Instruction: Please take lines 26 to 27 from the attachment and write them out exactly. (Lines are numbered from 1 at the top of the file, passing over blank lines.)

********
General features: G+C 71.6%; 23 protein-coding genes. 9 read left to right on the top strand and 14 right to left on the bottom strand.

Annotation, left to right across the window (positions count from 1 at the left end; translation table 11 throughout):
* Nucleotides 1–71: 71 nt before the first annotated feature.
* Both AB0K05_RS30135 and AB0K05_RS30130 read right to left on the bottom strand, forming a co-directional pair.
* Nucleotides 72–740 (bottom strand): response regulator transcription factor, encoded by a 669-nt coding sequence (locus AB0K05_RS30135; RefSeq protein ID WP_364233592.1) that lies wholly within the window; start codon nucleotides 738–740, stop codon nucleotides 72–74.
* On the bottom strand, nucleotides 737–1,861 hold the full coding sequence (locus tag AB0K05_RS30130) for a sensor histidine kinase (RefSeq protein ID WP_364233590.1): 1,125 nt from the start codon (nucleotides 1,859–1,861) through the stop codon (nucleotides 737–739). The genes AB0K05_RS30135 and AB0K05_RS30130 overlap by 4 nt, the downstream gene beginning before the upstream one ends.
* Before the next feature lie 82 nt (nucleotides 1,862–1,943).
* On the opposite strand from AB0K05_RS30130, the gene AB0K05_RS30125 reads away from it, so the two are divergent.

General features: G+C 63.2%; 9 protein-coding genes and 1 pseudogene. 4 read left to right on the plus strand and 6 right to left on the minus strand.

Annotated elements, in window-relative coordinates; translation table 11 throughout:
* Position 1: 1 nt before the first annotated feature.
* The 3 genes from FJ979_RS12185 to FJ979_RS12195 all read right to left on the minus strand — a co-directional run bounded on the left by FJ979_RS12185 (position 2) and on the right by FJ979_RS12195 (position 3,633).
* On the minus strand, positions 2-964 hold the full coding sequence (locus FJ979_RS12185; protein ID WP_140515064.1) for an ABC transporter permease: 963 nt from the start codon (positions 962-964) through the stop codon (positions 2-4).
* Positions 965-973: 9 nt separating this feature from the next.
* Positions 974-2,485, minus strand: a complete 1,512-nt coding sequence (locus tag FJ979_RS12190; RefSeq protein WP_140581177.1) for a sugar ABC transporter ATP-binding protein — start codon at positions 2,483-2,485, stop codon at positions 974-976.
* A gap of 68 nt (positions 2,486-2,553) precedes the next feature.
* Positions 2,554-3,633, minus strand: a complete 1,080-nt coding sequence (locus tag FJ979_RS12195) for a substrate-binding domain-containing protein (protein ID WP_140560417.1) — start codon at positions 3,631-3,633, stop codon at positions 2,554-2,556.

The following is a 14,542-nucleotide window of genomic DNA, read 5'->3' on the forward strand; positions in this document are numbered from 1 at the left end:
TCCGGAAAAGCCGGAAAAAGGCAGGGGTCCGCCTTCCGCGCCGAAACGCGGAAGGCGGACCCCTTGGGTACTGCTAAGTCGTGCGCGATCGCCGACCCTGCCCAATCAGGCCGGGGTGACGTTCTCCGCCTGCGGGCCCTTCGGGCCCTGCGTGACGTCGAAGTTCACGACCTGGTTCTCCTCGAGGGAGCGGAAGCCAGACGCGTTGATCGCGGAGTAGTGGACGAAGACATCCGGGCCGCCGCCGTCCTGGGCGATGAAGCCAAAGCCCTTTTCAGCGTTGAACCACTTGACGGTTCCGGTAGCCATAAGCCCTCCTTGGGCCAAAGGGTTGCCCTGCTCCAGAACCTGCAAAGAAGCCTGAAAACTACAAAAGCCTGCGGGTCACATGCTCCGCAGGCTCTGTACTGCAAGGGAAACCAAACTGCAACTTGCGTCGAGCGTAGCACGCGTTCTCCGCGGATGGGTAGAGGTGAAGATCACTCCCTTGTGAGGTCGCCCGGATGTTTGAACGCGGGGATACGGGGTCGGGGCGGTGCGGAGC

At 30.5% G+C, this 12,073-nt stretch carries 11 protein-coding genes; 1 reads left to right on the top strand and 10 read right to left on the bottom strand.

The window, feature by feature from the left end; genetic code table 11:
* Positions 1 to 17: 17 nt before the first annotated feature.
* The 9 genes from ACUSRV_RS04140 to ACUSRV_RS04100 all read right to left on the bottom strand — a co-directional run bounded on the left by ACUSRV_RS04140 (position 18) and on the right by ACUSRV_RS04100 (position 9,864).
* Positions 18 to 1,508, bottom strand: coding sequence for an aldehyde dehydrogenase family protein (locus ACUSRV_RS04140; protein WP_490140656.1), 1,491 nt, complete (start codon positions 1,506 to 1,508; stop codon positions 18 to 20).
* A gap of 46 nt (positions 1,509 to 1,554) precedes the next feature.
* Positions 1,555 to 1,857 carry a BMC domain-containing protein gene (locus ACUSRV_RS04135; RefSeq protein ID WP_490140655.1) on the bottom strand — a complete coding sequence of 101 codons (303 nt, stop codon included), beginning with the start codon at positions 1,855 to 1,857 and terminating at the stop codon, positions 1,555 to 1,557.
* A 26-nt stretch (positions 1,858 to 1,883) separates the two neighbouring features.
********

* Positions 1,555 to 1,857 carry a BMC domain-containing protein gene (locus ACUSRV_RS04135; RefSeq protein ID WP_490140655.1) on the bottom strand — a complete coding sequence of 101 codons (303 nt, stop codon included), beginning with the start codon at positions 1,855 to 1,857 and terminating at the stop codon, positions 1,555 to 1,557.
* A 26-nt stretch (positions 1,858 to 1,883) separates the two neighbouring features.